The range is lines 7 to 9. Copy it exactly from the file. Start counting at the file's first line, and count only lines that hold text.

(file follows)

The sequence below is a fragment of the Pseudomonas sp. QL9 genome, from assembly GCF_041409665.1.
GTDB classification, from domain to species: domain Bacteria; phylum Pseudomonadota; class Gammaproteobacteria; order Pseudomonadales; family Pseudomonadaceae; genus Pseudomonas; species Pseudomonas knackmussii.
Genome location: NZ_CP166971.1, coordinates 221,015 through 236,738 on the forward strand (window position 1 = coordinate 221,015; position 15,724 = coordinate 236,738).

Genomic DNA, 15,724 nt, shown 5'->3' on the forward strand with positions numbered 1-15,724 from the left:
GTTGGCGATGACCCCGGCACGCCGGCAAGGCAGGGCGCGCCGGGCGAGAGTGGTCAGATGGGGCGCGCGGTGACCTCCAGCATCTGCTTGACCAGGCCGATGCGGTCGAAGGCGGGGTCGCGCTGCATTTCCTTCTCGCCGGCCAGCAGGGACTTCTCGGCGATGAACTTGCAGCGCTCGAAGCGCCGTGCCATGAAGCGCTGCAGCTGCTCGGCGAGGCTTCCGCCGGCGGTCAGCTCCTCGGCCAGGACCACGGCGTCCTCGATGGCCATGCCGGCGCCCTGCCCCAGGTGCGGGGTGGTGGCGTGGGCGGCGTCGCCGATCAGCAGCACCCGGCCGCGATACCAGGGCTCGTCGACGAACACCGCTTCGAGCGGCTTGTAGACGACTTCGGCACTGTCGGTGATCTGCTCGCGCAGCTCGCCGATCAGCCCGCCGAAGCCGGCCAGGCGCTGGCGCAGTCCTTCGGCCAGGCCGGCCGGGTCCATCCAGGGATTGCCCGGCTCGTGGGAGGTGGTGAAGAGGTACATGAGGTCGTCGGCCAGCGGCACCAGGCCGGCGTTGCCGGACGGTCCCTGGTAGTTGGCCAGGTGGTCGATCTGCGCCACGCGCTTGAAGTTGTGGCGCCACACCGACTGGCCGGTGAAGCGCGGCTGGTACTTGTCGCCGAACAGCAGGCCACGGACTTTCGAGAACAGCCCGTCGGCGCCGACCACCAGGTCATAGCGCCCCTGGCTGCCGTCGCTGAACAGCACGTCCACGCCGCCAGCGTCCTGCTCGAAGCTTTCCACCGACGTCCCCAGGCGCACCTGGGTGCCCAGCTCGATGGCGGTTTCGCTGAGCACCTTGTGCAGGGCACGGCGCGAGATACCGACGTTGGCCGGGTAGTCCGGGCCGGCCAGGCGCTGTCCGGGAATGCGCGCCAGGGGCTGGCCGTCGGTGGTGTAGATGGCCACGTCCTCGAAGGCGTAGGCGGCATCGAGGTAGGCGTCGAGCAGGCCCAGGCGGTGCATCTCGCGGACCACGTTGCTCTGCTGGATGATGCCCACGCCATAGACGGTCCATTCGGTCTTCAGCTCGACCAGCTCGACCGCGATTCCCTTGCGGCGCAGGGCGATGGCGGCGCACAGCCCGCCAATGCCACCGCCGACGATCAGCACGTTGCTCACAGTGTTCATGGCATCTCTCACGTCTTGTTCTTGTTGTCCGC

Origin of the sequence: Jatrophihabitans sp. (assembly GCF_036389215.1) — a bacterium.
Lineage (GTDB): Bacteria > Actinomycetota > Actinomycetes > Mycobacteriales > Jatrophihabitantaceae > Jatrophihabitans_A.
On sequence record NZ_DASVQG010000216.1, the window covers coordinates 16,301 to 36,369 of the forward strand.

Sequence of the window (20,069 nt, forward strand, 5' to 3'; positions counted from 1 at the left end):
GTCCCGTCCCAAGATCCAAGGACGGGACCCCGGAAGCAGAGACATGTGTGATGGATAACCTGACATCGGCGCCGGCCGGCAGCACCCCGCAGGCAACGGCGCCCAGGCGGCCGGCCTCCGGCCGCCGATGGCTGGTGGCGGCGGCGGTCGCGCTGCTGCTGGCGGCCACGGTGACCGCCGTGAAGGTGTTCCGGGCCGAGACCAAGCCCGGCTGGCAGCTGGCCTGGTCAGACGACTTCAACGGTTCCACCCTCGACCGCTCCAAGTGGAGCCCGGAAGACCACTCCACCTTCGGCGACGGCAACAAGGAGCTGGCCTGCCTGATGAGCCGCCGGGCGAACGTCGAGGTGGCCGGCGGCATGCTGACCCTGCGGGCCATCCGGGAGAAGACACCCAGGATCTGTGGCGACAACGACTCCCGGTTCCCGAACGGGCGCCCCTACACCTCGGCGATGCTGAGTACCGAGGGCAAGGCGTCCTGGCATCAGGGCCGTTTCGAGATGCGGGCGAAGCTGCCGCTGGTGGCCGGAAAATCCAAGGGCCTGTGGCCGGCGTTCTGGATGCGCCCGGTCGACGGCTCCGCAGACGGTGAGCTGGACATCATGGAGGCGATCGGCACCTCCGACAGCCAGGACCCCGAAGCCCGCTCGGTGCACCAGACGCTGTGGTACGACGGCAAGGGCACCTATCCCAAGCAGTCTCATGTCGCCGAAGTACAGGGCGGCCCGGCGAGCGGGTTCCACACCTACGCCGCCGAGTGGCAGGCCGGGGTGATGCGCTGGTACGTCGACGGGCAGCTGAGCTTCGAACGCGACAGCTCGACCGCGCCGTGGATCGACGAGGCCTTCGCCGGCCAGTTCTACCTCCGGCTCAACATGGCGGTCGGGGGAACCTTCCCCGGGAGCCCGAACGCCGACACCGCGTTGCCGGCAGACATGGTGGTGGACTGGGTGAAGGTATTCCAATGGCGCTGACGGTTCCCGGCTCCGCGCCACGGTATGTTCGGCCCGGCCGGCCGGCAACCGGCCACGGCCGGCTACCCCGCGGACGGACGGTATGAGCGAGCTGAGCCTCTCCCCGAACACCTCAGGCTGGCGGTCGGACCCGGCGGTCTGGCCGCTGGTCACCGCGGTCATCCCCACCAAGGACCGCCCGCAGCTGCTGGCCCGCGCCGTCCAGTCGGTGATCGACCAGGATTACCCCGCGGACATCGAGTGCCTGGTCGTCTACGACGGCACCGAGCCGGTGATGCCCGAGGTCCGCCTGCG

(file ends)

Lineage (GTDB): Bacteria > Actinomycetota > Actinomycetes > Mycobacteriales > Jatrophihabitantaceae > Jatrophihabitans_A.
On sequence record NZ_DASVQG010000216.1, the window covers coordinates 16,301 to 36,369 of the forward strand.

Sequence of the window (20,069 nt, forward strand, 5' to 3'; positions counted from 1 at the left end):